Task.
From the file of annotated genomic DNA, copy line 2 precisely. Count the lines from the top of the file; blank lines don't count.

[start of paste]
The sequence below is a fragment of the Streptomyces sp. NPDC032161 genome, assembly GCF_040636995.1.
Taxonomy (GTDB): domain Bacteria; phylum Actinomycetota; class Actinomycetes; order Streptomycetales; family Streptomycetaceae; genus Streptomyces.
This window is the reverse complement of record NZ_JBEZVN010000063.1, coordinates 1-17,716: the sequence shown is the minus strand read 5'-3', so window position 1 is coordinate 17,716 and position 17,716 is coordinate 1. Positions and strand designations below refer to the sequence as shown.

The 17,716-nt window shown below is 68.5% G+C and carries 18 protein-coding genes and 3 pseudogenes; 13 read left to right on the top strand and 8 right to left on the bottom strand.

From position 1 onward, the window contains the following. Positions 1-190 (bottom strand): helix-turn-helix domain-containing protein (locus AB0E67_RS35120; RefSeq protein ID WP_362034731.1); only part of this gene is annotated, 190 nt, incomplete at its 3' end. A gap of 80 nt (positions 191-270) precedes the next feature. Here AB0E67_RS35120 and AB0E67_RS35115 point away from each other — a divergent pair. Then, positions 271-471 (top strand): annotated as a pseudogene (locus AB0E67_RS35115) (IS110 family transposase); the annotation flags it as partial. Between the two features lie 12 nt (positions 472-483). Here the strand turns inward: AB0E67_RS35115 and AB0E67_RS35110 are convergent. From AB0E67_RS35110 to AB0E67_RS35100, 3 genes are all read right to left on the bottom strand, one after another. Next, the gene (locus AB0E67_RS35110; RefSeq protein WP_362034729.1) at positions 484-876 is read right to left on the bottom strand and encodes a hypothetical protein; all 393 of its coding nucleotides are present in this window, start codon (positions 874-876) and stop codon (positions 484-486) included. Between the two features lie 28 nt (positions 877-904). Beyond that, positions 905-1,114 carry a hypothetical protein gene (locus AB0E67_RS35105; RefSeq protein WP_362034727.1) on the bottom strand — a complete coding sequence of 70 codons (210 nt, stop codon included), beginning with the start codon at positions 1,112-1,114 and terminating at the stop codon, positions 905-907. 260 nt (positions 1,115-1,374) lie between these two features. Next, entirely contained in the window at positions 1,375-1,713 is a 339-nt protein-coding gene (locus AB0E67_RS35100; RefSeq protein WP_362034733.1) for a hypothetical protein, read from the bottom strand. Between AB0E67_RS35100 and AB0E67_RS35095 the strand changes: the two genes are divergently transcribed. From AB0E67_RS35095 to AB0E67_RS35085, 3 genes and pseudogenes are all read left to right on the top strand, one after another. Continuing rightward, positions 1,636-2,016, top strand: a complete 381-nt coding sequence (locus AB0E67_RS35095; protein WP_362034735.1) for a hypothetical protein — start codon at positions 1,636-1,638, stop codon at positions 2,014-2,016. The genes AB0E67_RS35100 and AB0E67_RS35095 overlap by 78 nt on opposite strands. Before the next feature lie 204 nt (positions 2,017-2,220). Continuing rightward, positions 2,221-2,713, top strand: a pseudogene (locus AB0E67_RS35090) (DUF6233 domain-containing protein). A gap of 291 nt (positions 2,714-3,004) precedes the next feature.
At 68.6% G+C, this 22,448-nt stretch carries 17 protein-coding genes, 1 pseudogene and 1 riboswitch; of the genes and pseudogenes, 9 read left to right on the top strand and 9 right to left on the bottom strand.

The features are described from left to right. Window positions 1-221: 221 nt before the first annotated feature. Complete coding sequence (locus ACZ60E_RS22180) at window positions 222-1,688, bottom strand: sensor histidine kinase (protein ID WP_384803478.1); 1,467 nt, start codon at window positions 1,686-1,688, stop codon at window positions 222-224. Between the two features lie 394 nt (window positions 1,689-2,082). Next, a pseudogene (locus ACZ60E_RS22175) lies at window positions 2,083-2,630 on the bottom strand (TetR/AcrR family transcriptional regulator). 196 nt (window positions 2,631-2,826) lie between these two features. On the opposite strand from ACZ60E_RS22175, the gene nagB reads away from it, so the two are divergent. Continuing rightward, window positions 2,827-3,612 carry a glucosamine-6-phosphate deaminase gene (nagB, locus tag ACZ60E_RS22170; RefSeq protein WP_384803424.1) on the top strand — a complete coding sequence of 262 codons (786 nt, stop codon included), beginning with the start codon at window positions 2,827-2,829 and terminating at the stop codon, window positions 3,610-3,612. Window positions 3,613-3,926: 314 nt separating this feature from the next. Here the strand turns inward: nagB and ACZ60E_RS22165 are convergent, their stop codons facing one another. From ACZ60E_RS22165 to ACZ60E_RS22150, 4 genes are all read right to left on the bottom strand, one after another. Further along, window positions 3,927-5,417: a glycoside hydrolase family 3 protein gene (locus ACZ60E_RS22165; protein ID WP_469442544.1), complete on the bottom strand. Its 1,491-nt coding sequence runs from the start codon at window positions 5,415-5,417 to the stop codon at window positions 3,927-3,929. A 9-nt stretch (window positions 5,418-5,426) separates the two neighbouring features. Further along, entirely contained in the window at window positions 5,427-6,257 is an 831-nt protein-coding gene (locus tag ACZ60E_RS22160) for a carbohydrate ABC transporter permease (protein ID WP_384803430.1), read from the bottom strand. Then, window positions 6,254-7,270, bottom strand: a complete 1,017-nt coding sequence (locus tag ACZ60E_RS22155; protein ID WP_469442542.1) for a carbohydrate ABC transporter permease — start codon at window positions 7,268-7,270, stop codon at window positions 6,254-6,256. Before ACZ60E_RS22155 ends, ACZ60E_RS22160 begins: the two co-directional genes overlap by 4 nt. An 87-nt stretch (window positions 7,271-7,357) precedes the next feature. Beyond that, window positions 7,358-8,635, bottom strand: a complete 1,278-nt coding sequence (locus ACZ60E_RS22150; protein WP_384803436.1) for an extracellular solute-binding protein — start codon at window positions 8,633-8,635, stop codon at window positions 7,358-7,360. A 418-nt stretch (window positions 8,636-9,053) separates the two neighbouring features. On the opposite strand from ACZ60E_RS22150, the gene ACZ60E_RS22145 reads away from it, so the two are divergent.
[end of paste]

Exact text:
Taxonomy (GTDB): domain Bacteria; phylum Actinomycetota; class Actinomycetes; order Streptomycetales; family Streptomycetaceae; genus Streptomyces.